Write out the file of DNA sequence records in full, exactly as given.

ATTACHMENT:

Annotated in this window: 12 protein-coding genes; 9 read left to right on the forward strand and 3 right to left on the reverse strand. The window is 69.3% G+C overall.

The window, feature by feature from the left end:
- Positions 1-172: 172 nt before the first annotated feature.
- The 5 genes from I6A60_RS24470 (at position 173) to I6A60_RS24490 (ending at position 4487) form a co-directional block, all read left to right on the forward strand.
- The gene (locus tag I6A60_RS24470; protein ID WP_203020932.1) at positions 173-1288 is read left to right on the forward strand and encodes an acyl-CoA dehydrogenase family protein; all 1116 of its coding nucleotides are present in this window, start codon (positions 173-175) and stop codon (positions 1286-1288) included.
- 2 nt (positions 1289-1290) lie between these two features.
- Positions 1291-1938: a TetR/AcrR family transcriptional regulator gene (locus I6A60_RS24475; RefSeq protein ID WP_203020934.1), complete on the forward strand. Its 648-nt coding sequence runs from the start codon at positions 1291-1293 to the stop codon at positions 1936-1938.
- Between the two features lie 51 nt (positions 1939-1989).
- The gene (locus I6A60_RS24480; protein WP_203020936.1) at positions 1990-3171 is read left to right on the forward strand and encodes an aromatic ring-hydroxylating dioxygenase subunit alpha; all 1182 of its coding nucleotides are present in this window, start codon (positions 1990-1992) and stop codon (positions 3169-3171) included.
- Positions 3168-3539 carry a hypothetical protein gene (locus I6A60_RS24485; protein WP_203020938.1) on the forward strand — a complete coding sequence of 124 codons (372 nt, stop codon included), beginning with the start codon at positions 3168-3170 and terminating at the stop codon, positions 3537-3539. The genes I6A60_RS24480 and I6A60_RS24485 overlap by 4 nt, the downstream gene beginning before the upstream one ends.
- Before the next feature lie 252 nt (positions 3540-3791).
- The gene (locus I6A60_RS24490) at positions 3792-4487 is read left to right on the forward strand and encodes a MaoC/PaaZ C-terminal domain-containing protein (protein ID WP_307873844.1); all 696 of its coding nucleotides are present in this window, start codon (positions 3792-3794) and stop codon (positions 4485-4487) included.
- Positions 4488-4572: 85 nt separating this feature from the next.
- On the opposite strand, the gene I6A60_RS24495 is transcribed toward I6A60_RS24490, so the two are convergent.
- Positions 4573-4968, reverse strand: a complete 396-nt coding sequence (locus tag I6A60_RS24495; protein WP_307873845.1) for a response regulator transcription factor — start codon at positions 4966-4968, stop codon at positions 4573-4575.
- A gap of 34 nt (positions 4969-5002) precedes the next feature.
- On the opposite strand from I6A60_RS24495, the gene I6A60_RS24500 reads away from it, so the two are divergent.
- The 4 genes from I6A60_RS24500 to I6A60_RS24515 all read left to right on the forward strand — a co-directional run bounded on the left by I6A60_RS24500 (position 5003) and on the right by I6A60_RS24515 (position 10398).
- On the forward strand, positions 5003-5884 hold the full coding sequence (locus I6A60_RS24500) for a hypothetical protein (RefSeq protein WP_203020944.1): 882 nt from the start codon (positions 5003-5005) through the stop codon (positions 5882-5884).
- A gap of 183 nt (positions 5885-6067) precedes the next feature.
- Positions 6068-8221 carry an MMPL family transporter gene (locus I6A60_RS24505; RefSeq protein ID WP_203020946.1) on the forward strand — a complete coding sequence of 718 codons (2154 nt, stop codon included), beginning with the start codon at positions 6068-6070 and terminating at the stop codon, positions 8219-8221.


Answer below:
Annotated in this window: 12 protein-coding genes; 9 read left to right on the forward strand and 3 right to left on the reverse strand. The window is 69.3% G+C overall.

The window, feature by feature from the left end:
- Positions 1-172: 172 nt before the first annotated feature.
- The 5 genes from I6A60_RS24470 (at position 173) to I6A60_RS24490 (ending at position 4487) form a co-directional block, all read left to right on the forward strand.
- The gene (locus tag I6A60_RS24470; protein ID WP_203020932.1) at positions 173-1288 is read left to right on the forward strand and encodes an acyl-CoA dehydrogenase family protein; all 1116 of its coding nucleotides are present in this window, start codon (positions 173-175) and stop codon (positions 1286-1288) included.
- 2 nt (positions 1289-1290) lie between these two features.
- Positions 1291-1938: a TetR/AcrR family transcriptional regulator gene (locus I6A60_RS24475; RefSeq protein ID WP_203020934.1), complete on the forward strand. Its 648-nt coding sequence runs from the start codon at positions 1291-1293 to the stop codon at positions 1936-1938.
- Between the two features lie 51 nt (positions 1939-1989).
- The gene (locus I6A60_RS24480; protein WP_203020936.1) at positions 1990-3171 is read left to right on the forward strand and encodes an aromatic ring-hydroxylating dioxygenase subunit alpha; all 1182 of its coding nucleotides are present in this window, start codon (positions 1990-1992) and stop codon (positions 3169-3171) included.
- Positions 3168-3539 carry a hypothetical protein gene (locus I6A60_RS24485; protein WP_203020938.1) on the forward strand — a complete coding sequence of 124 codons (372 nt, stop codon included), beginning with the start codon at positions 3168-3170 and terminating at the stop codon, positions 3537-3539. The genes I6A60_RS24480 and I6A60_RS24485 overlap by 4 nt, the downstream gene beginning before the upstream one ends.
- Before the next feature lie 252 nt (positions 3540-3791).
- The gene (locus I6A60_RS24490) at positions 3792-4487 is read left to right on the forward strand and encodes a MaoC/PaaZ C-terminal domain-containing protein (protein ID WP_307873844.1); all 696 of its coding nucleotides are present in this window, start codon (positions 3792-3794) and stop codon (positions 4485-4487) included.
- Positions 4488-4572: 85 nt separating this feature from the next.
- On the opposite strand, the gene I6A60_RS24495 is transcribed toward I6A60_RS24490, so the two are convergent.
- Positions 4573-4968, reverse strand: a complete 396-nt coding sequence (locus tag I6A60_RS24495; protein WP_307873845.1) for a response regulator transcription factor — start codon at positions 4966-4968, stop codon at positions 4573-4575.
- A gap of 34 nt (positions 4969-5002) precedes the next feature.
- On the opposite strand from I6A60_RS24495, the gene I6A60_RS24500 reads away from it, so the two are divergent.
- The 4 genes from I6A60_RS24500 to I6A60_RS24515 all read left to right on the forward strand — a co-directional run bounded on the left by I6A60_RS24500 (position 5003) and on the right by I6A60_RS24515 (position 10398).
- On the forward strand, positions 5003-5884 hold the full coding sequence (locus I6A60_RS24500) for a hypothetical protein (RefSeq protein WP_203020944.1): 882 nt from the start codon (positions 5003-5005) through the stop codon (positions 5882-5884).
- A gap of 183 nt (positions 5885-6067) precedes the next feature.
- Positions 6068-8221 carry an MMPL family transporter gene (locus I6A60_RS24505; RefSeq protein ID WP_203020946.1) on the forward strand — a complete coding sequence of 718 codons (2154 nt, stop codon included), beginning with the start codon at positions 6068-6070 and terminating at the stop codon, positions 8219-8221.